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Catholic Shelter Looks To The 'Good Lord And His Sun' For Energy

Josh James
Solar panels lean against the wall at Lexington's Catholic Action Center, a day and night homeless shelter on Industry Road, on June 29, 2017.

Lexington’s Catholic Action Center is looking to the skies, in more ways than one. Thursday, the charity shelter on Industry Road shined a light on their latest project: going solar.

The all-volunteer action center was bathed in sunlight for the announcement of its solar initiative. The idea has been simmering for more than a decade, according to shelter director Ginny Ramsey, but it took the cooperation of Synergy Home, Edelen Strategic Ventures, and others to bring it to fruition.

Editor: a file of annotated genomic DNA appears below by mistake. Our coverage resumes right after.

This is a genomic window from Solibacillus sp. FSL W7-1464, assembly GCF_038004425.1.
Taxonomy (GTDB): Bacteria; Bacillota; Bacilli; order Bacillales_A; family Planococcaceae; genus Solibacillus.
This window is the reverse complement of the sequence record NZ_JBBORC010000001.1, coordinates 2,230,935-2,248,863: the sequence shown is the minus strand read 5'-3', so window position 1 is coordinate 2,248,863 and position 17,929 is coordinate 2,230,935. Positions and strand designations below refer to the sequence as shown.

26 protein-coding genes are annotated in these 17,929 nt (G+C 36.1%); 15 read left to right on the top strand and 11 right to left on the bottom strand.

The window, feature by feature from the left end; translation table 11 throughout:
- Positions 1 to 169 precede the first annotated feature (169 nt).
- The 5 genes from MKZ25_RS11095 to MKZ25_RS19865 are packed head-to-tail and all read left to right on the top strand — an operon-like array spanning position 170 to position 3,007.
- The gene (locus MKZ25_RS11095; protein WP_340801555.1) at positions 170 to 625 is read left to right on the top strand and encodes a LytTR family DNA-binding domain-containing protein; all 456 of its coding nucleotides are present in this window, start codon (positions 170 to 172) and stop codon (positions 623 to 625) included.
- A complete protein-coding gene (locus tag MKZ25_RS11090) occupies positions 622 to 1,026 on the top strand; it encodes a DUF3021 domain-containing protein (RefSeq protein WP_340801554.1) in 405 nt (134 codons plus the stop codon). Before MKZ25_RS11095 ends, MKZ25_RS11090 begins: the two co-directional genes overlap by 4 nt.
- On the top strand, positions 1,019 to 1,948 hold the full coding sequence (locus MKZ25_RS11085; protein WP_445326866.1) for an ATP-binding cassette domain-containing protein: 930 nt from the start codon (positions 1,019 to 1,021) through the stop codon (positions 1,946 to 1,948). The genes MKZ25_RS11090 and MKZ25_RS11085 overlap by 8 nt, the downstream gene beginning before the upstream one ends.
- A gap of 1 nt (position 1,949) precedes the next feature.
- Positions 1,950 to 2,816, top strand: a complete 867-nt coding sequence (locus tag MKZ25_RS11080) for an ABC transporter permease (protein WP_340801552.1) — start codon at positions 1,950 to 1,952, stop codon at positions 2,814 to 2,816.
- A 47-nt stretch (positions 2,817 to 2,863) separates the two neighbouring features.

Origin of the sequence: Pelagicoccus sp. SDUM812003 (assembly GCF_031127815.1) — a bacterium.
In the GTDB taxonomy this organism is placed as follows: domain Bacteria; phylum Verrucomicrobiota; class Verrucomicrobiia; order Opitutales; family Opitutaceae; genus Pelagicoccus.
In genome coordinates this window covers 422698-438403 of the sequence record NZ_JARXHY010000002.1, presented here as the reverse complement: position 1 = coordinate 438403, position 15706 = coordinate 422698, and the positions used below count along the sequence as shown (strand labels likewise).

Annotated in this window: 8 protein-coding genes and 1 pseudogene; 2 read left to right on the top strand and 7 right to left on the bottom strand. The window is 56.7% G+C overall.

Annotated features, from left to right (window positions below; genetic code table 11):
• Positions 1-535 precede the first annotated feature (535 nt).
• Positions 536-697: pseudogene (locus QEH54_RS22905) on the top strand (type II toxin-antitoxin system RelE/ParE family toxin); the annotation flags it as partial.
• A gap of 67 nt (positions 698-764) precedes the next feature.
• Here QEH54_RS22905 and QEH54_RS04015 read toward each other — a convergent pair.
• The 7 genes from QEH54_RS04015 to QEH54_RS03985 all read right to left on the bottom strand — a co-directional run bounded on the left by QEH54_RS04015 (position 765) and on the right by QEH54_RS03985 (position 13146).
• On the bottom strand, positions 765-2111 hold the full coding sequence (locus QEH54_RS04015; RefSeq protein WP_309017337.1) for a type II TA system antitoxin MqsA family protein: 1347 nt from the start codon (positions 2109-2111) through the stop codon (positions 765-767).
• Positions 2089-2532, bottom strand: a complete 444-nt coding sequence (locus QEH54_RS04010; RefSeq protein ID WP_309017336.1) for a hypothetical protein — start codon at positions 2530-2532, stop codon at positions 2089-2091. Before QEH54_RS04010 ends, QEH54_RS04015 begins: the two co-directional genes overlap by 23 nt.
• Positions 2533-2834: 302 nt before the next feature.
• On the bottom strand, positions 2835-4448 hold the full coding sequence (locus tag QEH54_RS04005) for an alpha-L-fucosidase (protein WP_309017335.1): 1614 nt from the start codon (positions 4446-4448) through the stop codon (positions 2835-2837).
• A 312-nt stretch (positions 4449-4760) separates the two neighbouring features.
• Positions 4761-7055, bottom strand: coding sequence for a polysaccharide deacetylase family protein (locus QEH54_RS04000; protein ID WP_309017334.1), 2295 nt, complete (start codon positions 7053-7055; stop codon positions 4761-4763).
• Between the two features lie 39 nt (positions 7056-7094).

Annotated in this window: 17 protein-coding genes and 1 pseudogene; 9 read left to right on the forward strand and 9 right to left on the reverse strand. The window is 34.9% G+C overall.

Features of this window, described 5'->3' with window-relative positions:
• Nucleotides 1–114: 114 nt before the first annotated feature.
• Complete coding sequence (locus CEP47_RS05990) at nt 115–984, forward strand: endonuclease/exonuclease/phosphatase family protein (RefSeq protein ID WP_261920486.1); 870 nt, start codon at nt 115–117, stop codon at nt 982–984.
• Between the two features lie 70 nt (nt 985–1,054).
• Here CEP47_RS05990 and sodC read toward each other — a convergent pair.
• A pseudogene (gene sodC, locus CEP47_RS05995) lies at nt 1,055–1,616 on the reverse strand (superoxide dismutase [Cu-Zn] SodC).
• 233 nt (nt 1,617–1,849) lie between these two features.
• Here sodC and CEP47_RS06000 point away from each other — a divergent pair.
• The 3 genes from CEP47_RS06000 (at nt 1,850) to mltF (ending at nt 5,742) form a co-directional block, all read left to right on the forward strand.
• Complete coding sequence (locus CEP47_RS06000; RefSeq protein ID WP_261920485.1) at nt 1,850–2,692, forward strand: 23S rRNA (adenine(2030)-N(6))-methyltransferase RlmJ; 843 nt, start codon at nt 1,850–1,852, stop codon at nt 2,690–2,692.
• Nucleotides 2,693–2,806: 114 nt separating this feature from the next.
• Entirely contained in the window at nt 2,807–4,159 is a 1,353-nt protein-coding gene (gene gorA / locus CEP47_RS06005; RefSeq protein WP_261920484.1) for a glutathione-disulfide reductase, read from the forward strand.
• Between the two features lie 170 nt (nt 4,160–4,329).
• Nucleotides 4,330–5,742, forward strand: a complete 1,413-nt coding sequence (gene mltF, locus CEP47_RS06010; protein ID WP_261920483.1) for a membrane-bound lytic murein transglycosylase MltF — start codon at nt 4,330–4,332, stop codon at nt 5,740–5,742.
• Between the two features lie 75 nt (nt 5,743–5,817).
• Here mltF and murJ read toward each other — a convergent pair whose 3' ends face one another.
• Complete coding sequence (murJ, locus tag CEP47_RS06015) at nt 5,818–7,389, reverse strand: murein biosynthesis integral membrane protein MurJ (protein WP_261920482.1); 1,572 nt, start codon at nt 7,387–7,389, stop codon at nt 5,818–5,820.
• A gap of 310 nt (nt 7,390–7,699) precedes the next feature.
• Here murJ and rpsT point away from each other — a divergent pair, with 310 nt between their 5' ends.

And Ramsey says recent actions out of Washington only strengthened her resolve to see the project through.

"When we talk about withdrawing from the Paris accord, that was just kind of an impetus to go on and say, wait... We don't rely on the government for funding. We don't rely on the government for any of it. Why should it matter? But we can stand and be an example to others," she explains.

Or, more succinctly, Ramsey says: “If the Catholic Action Center can do it, anybody can.”

Organizers say the move puts the center among the first homeless shelters in the country to be solar-powered – and the first to do so without any public subsidies. Ramsey estimates an annual savings of roughly $18,000 to $20,000, paying off the panels within about five years.

Josh James fell in love with college radio at Western Kentucky University's student station, New Rock 92 (now Revolution 91.7). After working as a DJ and program director, he knew he wanted to come home to Lexington and try his hand in public radio.